Right now, ARM Holdings (ARMH) has chips in 95% of the world's cell phones, and 40% of mobile computing solutions, of which tablets are included according to their website. Companies like Nvidia (NVDA) license the right from ARM to use ARM based designs and manufacture their own branded chips.

    Taken from ARM Holding's Website:

    ARM Market share

    There are already several benchmarks showing the Intel z2760, an x86 processor, beating the Tegra 3 in several applications. AMD also has several benchmarks, showing it too is more powerful than the Tegra 3.

    These chips are respectively based on Intel's Clover Trail and AMD's Hondo CPU designs. The benchmark I have linked to for the AMD example shows how substantial the performance increase is: 277% increase between AMD's z-60 and Tegra 3 regarding graphics power is not inconsequential. The benchmark graphics above show how quickly processing power is progressing in the tablet space. Noteworthy is that both of these tablets are being replaced by the end of the year with even more powerful products based on Intel's Silvermont architecture and AMD's Jaguar CPU cores.

    Conclusion

    If you are long AMD or Intel, do not miss these product launches. The products you are looking for are Intel's Bay Trail tablets and Merrifield smartphones, and AMD's Temash powered tablets and laptops. This is also valuable information for ARM Holding longs. These products have the ability to displace ARM Holding CPUs, negatively affecting ARMH revenue, while adding significant revenue for Intel and AMD. I have a more in depth analysis here concerning ARM Holdings having true competition for the first time.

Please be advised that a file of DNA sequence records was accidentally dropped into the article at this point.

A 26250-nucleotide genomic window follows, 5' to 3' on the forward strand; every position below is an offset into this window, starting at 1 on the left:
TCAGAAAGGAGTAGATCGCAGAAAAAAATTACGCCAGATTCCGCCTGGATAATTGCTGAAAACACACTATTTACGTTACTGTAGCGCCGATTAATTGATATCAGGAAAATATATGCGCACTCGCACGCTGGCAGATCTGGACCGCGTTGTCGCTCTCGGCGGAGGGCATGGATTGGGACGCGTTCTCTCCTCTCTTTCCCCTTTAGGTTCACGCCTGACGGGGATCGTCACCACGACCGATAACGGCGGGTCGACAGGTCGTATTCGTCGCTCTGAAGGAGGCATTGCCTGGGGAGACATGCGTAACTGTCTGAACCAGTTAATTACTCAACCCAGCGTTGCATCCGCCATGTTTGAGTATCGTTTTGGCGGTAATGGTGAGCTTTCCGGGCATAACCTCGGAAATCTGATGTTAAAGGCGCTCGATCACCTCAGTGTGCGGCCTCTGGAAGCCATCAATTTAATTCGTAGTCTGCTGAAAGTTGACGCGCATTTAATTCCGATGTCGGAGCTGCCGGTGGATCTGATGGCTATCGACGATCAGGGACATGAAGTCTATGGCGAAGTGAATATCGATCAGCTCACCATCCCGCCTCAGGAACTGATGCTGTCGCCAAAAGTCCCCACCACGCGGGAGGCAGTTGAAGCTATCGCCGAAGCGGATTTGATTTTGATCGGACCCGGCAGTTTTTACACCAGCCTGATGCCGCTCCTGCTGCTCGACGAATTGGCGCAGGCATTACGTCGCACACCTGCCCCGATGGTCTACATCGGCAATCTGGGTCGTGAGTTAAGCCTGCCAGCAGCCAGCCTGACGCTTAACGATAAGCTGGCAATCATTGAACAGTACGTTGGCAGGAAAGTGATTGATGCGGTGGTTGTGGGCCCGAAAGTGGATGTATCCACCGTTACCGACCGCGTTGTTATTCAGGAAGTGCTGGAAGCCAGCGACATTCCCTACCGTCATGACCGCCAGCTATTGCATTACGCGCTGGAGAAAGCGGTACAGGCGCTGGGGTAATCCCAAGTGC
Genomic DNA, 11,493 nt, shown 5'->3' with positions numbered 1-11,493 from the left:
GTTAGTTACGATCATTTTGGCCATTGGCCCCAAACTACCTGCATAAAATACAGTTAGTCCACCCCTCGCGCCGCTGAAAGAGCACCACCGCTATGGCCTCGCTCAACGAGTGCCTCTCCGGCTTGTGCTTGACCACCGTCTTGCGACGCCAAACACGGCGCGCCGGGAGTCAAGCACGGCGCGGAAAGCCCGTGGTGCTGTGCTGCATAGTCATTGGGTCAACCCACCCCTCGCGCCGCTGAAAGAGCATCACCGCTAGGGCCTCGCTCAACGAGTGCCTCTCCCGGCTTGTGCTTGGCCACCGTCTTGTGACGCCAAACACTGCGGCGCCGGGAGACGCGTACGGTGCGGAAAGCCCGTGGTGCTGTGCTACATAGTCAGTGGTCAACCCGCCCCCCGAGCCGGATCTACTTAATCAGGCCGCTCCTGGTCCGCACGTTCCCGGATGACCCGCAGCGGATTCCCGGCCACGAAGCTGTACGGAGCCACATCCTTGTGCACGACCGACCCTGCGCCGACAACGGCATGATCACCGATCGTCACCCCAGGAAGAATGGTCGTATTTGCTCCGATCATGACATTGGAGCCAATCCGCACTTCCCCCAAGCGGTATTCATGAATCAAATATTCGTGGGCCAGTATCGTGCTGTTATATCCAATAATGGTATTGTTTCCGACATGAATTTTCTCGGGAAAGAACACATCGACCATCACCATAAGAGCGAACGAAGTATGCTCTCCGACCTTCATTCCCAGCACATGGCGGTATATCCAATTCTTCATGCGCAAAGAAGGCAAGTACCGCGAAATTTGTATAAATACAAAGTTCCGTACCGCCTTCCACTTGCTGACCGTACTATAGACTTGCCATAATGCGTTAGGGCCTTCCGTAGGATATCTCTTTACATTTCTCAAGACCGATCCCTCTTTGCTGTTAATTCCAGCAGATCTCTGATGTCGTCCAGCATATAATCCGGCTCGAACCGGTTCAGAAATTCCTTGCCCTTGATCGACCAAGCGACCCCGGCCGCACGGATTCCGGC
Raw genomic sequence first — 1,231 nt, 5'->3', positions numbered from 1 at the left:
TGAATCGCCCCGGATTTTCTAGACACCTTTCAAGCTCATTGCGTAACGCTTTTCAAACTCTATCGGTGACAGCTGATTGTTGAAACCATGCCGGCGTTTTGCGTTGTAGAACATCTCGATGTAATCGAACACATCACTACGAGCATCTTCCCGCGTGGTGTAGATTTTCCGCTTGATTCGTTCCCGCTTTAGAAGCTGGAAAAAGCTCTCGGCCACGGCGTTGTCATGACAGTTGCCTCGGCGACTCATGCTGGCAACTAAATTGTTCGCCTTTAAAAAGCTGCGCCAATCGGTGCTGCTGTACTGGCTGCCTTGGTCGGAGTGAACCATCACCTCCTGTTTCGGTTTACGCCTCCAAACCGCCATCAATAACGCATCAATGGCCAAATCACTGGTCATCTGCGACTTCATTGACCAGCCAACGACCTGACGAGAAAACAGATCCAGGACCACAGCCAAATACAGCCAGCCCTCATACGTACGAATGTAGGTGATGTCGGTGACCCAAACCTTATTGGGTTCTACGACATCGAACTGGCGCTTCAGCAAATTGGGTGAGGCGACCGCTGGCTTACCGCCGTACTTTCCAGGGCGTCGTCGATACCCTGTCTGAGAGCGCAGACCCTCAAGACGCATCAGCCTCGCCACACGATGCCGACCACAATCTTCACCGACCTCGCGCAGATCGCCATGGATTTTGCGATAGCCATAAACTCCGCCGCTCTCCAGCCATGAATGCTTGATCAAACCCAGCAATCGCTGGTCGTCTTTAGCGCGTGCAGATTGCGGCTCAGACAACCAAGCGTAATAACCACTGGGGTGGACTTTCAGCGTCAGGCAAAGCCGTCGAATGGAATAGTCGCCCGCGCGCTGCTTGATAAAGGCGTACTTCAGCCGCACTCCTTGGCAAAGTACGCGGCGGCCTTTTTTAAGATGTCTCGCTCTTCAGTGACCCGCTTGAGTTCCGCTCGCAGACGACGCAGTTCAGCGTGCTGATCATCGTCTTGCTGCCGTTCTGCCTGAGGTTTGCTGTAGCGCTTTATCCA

It flies in the face of logic that consumers will one day say, "This device is probably powerful enough." The benchmark graphics I used above demonstrate how tablet performance is increasing. According to Nvidia, the current PS3 and Xbox 360 are barely more powerful than smartphones." Battery life, form factor size, CPU power, graphics power, and cost will all factor in when the consumer is making their decision. A common argument is that the cost of an x86 CPU is more expensive and has worse battery life. Intel has said it plans on having $200 laptops and tablets, so I do not feel price arguments are relevant. Nvidia realized the limitations of the ARM CPU concerning battery consumption as they increase their processing power. This was solved by using processing cores in a big.LITTLE arrangement. But the "big" processors take over when performing computationally intensive tasks, such as playing a 3D game. I am waiting to see real world benchmarks on battery life before deciding if an ARM CPU is significantly better than x86. I have no interest in seeing how long battery life is as the device sits idle. Isn't there a saying about watching paint dry?

    But the main point I want to get across is not to be scared out of long positions in AMD or Intel simply due to analysts citing the declining PC market. The PC market is not declining, but rather changing, with the lines between tablets, smartphones, and PCs blurring. AMD and Intel are the underdogs in this fight, since ARM Holdings has such a large portion of the market share. It is true that traditional PC sales have dropped, but compare this to how tablet sales have increased. Intel and AMD are both making pushes into mobile computing. It may be more prudent to base your investing decision on the company you feel is best poised for the emerging tablet market, and really take a look at how the hardware is actually evolving.

    Disclosure: I am long INTC, AMD. I wrote this article myself, and it expresses my own opinions. I am not receiving compensation for it (other than from Seeking Alpha). I have no business relationship with any company whose stock is mentioned in this article.

    Themes: long-ideas Stocks: AMD, ARMH, NVDA, INTC